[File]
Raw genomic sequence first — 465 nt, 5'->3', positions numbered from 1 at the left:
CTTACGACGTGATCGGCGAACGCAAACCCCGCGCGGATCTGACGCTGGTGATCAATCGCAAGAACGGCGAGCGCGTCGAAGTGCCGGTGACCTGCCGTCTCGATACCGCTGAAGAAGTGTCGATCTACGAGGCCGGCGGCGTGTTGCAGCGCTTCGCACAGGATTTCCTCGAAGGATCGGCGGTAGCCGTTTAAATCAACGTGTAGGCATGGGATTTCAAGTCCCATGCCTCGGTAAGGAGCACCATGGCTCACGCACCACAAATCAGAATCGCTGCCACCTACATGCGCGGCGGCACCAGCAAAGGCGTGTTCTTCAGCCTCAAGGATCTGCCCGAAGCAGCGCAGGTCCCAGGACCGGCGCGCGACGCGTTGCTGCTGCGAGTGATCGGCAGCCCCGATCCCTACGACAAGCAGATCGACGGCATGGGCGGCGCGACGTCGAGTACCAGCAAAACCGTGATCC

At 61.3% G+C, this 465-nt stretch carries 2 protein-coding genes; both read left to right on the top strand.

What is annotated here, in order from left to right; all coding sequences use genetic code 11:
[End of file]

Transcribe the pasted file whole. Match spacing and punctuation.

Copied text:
Raw genomic sequence first — 465 nt, 5'->3', positions numbered from 1 at the left:
CTTACGACGTGATCGGCGAACGCAAACCCCGCGCGGATCTGACGCTGGTGATCAATCGCAAGAACGGCGAGCGCGTCGAAGTGCCGGTGACCTGCCGTCTCGATACCGCTGAAGAAGTGTCGATCTACGAGGCCGGCGGCGTGTTGCAGCGCTTCGCACAGGATTTCCTCGAAGGATCGGCGGTAGCCGTTTAAATCAACGTGTAGGCATGGGATTTCAAGTCCCATGCCTCGGTAAGGAGCACCATGGCTCACGCACCACAAATCAGAATCGCTGCCACCTACATGCGCGGCGGCACCAGCAAAGGCGTGTTCTTCAGCCTCAAGGATCTGCCCGAAGCAGCGCAGGTCCCAGGACCGGCGCGCGACGCGTTGCTGCTGCGAGTGATCGGCAGCCCCGATCCCTACGACAAGCAGATCGACGGCATGGGCGGCGCGACGTCGAGTACCAGCAAAACCGTGATCC

At 61.3% G+C, this 465-nt stretch carries 2 protein-coding genes; both read left to right on the top strand.

What is annotated here, in order from left to right; all coding sequences use genetic code 11: